If I was the CIO of an insurer or pension fund, I’d be running from the GSE-overweighted bond portfolios like you might if approached at a cocktail party by someone that was recently busted cheating on their spouse with a farm animal.

And after reading Bill Gross’s diatribe, which at once beckoned for a new bull market in bonds while simultaneously putting the onus on the Fed to make it happen, maybe he should think about a new poll – that which decides whether investing in GSE paper is more like running with bulls…or sleeping with sheep.

MORE: Barry Ritholtz asks “WTF is up with PIMCO?” and notes that the “quasi-homage to Cramer” was just plain “weird”.

Fannie’s Perilous Pursuit of Excuses (and Shills)

Daniel Mudd wanted the loans to “optimize the business“…

Internal documents show that even late in the housing bubble, Fannie Mae was drawn to risky loans by a variety of temptations, including the desire to increase its market share and fulfill government quotas for the support of low-income borrowers.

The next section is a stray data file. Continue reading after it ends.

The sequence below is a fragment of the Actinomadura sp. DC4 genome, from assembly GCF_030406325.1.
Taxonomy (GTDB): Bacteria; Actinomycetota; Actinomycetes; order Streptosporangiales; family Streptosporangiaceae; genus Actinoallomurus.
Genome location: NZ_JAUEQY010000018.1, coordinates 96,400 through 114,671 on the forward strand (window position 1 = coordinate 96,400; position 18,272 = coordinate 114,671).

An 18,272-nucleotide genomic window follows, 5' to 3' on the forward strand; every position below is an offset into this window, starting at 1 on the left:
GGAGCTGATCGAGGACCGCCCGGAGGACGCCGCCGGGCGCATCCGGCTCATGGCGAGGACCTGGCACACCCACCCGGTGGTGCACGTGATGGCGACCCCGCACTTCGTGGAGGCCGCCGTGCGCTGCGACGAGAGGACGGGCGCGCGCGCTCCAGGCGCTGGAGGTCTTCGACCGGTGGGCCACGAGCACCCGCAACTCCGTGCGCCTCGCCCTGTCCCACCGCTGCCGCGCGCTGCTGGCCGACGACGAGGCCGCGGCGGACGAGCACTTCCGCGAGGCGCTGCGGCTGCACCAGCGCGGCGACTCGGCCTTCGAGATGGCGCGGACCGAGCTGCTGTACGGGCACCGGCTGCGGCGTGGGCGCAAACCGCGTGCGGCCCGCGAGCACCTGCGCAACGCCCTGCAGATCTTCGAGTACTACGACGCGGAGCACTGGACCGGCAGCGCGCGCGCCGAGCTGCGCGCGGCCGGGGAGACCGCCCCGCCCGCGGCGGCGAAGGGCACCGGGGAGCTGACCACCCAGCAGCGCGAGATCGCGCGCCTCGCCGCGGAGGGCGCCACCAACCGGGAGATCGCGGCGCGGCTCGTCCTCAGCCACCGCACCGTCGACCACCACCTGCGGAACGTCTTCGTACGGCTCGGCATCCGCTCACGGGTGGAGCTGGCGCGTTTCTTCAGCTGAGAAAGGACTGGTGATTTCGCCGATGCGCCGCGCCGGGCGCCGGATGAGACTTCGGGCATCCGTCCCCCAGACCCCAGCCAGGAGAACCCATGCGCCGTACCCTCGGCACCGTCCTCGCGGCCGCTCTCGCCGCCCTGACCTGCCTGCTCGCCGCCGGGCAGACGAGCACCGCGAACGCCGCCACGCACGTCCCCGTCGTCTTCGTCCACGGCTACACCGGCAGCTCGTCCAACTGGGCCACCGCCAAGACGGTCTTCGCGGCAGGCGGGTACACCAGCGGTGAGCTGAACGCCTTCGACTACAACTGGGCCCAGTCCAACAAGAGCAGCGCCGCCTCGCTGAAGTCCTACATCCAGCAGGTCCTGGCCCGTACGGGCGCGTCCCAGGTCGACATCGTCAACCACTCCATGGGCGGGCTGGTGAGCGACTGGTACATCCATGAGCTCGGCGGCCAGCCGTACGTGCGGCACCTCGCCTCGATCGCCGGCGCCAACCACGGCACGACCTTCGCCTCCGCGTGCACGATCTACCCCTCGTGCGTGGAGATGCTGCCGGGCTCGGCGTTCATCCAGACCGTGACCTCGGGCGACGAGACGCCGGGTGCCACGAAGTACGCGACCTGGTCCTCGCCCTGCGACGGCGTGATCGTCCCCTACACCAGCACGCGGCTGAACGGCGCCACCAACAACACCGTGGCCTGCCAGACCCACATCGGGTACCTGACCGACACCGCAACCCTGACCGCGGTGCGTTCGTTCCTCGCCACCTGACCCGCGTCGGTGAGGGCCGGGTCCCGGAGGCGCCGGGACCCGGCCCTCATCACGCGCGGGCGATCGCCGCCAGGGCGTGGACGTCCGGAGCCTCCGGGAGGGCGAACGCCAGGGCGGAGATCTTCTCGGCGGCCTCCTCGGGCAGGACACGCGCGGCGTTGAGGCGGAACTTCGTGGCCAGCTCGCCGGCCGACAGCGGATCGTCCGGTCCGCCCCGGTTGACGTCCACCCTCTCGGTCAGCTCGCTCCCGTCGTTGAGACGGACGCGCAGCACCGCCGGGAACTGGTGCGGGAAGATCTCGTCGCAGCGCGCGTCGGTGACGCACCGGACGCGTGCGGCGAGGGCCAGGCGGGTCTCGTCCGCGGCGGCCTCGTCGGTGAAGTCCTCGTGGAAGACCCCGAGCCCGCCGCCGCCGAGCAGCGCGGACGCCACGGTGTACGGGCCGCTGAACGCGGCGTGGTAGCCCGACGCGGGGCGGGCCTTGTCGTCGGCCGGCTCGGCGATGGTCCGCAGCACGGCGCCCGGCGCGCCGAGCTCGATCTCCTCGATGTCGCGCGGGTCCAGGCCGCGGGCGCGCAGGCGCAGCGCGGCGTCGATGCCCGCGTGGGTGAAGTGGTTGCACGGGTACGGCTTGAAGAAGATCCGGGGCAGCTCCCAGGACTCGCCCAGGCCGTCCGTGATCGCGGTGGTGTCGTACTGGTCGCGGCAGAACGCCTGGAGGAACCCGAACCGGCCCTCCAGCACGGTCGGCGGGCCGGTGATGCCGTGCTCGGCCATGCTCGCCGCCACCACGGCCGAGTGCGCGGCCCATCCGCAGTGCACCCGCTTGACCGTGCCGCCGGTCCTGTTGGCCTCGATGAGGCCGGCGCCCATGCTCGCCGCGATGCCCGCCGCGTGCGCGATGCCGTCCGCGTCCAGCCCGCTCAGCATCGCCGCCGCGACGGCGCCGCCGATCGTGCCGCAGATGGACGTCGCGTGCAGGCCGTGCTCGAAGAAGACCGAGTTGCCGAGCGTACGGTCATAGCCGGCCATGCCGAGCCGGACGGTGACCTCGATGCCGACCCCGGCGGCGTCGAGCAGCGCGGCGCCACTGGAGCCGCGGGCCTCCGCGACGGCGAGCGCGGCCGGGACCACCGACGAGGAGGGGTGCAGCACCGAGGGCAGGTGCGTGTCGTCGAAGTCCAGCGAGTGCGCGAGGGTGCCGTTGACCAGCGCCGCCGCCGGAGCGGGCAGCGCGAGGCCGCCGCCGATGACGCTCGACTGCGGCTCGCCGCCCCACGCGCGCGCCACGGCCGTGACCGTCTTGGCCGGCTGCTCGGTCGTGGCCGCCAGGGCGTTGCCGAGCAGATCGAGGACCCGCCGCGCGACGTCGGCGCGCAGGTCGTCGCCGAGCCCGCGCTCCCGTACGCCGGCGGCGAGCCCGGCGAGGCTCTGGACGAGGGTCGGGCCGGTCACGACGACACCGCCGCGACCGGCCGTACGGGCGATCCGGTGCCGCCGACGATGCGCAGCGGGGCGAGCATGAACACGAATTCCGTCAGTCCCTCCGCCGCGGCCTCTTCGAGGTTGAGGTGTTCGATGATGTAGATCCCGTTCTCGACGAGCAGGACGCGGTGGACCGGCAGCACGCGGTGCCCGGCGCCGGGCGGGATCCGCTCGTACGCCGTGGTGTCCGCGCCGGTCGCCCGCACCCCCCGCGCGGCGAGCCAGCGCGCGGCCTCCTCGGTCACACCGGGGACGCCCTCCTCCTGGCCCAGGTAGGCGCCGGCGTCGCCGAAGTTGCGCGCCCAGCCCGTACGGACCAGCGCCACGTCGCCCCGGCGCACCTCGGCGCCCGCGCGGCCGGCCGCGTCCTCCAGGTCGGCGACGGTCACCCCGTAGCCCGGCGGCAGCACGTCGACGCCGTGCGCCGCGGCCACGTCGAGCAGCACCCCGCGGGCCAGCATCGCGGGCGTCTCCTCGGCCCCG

Hmm. Just a few weeks back, Paul Krugman said (emphasis mine)…

But here’s the thing: Fannie and Freddie had nothing to do with the explosion of high-risk lending a few years ago, an explosion that dwarfed the S.& L. fiasco. In fact, Fannie and Freddie, after growing rapidly in the 1990s, largely faded from the scene during the height of the housing bubble.

You’d think a professor of economics (at Princeton University no less) might have some idea what he is talking about, particularly when allowed to regularly op-ed at the New York Times. Note that this wasn’t supposition – it was an attempt to relay facts well after the events.

Even though they’ve long been THE largest purchaser of mortgages, maybe the fact that Fannie Mae didn’t originate the pile of bad loans equates to “had nothing to do with”? I wish I knew the answer, but I’m no famed academic.

UPDATE: Oops…h/t to Paul Kedrosky on the Post story.

Countrywide’s “Other Friends” – Fannie Mae and Freddie Mac

Via The Wall Street Journal:

Trying to defend the mortgage giants, Paul Krugman of the New York Times recently wrote, “What you need to know here is that the right — the WSJ editorial page, Heritage, etc. — hates, hates, hates Fannie and Freddie. Why? Because they don’t want quasi-public entities competing with Angelo Mozilo.”

That’s a howler even by Mr. Krugman’s standards. Fannie Mae and Mr. Mozilo weren’t competitors; they were partners. Fannie helped to make Countrywide as profitable as it once was by buying its mortgages in bulk.

And cracks are appearing that show this to be true.